Speaking to Mortgage Business, the co-founder and CEO of Volt Bank, Steve Weston, outlined that the coronavirus pandemic and its associated economic crisis will change how loans are written and assessed.
Mr Weston noted that the majority of banks make decisions that are “data-based”, but given the uncertainty caused by the COVID-19-induced economic downturn – including rising unemployment – mainstream lenders will need to learn new skills in order to assess risk.
He explained: “Most banks make decisions that are data-based, but when you have times of economic dislocation, making purely data-based decisions may not always be appropriate.
“Take non-banks, for example. That sector has traditionally been comprised of lenders providing non-conforming, near-prime and subprime lending, and they look more specifically at a borrower’s circumstances in a more tailored way, particularly where they’ve been in hardship where they’ve missed payments. That is because they need to understand that borrower’s credit risk and determine whether they only defaulted because of some sort of life event that’s unlikely to reoccur, or because they were lacking in discipline. That is not a skill set that banks have, typically it’s non-banks.”
Given the increasing number of delinquencies in non-conforming loans – and some analysts expecting that a “large forecast increase” in the unemployment rate would likely trigger an ongoing deterioration in credit quality over the next 12 months, Mr Weston added that mainstream lenders will need to emulate the credit decisioning methods of their non-bank counterparts.
“So, banks are going to have to develop that sort of skill for the post-corona period to determine who is likely to pay and who’s not.
“We can all look at a tax return and income and work out serviceability requirements, but it’s that willingness of someone to paint a character piece that we’re going to need. Banks will need to look a bit harder than what a quick data algorithm can provide – no matter how smart it is. So that’s going to be an interesting change, and I don’t think banks are thinking about it at the moment, but we will have to in the months to come.”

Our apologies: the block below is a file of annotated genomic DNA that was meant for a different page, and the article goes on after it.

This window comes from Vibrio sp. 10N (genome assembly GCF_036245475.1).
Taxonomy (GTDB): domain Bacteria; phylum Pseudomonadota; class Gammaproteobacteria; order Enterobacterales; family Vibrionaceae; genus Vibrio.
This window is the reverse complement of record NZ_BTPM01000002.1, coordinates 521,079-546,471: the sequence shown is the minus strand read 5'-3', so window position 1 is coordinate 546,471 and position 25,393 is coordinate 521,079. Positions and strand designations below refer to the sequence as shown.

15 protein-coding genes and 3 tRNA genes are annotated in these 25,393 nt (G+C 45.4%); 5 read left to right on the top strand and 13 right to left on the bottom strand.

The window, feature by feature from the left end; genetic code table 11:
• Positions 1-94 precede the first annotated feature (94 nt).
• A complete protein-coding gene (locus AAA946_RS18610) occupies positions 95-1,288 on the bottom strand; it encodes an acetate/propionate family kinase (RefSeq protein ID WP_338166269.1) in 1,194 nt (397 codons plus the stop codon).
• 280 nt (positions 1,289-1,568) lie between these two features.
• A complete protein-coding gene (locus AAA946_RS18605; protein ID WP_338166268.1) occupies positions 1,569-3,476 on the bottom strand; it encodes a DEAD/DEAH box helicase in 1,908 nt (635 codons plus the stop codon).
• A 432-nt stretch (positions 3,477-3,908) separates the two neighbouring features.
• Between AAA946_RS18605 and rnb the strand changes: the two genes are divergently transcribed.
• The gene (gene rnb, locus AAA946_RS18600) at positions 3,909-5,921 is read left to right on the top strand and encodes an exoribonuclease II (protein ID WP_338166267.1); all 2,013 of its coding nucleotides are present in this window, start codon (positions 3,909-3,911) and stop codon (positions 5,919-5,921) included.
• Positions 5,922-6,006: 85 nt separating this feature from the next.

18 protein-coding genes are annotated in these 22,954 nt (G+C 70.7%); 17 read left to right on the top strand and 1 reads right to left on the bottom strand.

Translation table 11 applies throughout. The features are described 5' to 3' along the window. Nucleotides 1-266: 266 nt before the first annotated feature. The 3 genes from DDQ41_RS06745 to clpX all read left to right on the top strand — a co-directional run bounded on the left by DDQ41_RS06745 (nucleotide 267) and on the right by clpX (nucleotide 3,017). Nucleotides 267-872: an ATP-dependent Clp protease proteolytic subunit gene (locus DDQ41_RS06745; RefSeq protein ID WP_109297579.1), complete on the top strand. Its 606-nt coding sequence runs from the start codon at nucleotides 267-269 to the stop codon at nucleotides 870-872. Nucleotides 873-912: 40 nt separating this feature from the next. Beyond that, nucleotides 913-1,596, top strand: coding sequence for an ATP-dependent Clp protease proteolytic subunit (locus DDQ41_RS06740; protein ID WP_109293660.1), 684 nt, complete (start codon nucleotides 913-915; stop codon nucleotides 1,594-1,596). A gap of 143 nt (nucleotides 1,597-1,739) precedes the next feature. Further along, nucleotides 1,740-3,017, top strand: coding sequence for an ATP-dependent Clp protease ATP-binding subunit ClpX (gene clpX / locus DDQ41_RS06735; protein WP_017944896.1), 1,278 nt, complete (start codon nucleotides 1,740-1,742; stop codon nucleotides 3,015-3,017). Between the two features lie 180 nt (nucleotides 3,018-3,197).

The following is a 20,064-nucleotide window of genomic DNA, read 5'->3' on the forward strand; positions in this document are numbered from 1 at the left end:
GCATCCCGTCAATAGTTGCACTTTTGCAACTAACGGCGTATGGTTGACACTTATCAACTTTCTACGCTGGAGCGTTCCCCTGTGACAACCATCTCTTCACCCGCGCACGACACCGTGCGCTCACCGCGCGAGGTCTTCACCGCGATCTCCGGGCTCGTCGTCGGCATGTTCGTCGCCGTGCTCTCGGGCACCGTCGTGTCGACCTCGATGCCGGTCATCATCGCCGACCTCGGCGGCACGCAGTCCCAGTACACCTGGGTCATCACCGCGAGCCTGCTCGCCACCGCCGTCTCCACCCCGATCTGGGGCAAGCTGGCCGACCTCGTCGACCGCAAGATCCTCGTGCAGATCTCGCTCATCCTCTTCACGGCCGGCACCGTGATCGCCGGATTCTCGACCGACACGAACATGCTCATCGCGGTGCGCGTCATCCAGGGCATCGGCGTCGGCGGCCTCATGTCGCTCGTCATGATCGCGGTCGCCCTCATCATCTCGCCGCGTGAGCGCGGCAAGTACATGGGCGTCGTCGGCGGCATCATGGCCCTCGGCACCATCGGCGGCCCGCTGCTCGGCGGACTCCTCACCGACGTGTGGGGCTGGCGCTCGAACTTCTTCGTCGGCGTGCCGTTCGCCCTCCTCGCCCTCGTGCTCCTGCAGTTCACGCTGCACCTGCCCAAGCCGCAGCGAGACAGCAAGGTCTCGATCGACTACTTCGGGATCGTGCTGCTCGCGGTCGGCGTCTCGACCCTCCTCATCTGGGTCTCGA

COVID-19 could make customers more accustomed to digital lenders
As well as changing the way banks assess risk and serviceability, Mr Weston added that the pandemic has also helped further the cause for digital mortgages and digital banking.
Echoing sentiments made by major bank CEOs last month regarding how the rapid move to support digital mortgages amid COVID-19 “will have a dramatic effect” on how people will transact on mortgages in future, Mr Weston said it was a boon for neobanks such as Volt.
“The mother of invention is necessity. We’re seeing that right now in mortgages; things like brokers not needing to interview the customers face-to-face. Hallelujah! We’ve finally come into the 20th century – and we’re in the 21st! So, there will be some benefits coming out of this situation.
“The other part that I think that’d be very helpful for neobanks like us is that customers that may not have considered using a digital bank previously, such as the older demographic, they are now living their lives at home on technology and they’re not necessarily able to use branches at the moment,” Mr Weston said.
“So, this – coupled with things like open banking and these older generations becoming more familiar with banking online or via smartphone – I think that’s going to provide a greater proportion of customers who would consider banking with a digital bank than would have been if corona [had not] happened.
“We now need to make sure we’re best positioned to take advantage of the post-corona market. And that means positioning ourselves well between now and when the time is right to start lending,” the Volt Bank CEO added.
The fintech lender – which became the first organisation to be granted a restricted ADI licence in 2018 before gaining its full licence last year – has revealed that the coronavirus pandemic (COVID-19) and its associated market disruption has led the bank to delay the launch of lending products, which were scheduled to be released from the “middle of this year”.
Speaking to our sister title, The Adviser, earlier this week, Mr Weston revealed that Volt Bank is delaying the launch of its loan products to ensure its foray into lending is done “in a very prudent way”, but it expects to launch its mortgage offering to the broker channel by the end of the year.
As well as delaying the launch, the neobank also outlined that it intends to make mortgages, rather than personal loans, its first credit product on market.
According to the mortgage veteran – who has previously held roles as GM of NAB’s broker platforms and CEO of mortgages at Barclays UK – Volt is in “no rush to start lending” but will “wait until the time is right”, potentially by the end of this calendar year.
Annie Kane is the editor of The Adviser and Mortgage Business.
As well as writing about the Australian broking industry, the mortgage market, financial regulation, fintechs and the wider lending landscape – Annie is also the host of the Elite Broker and In Focus podcasts and The Adviser Live webcasts.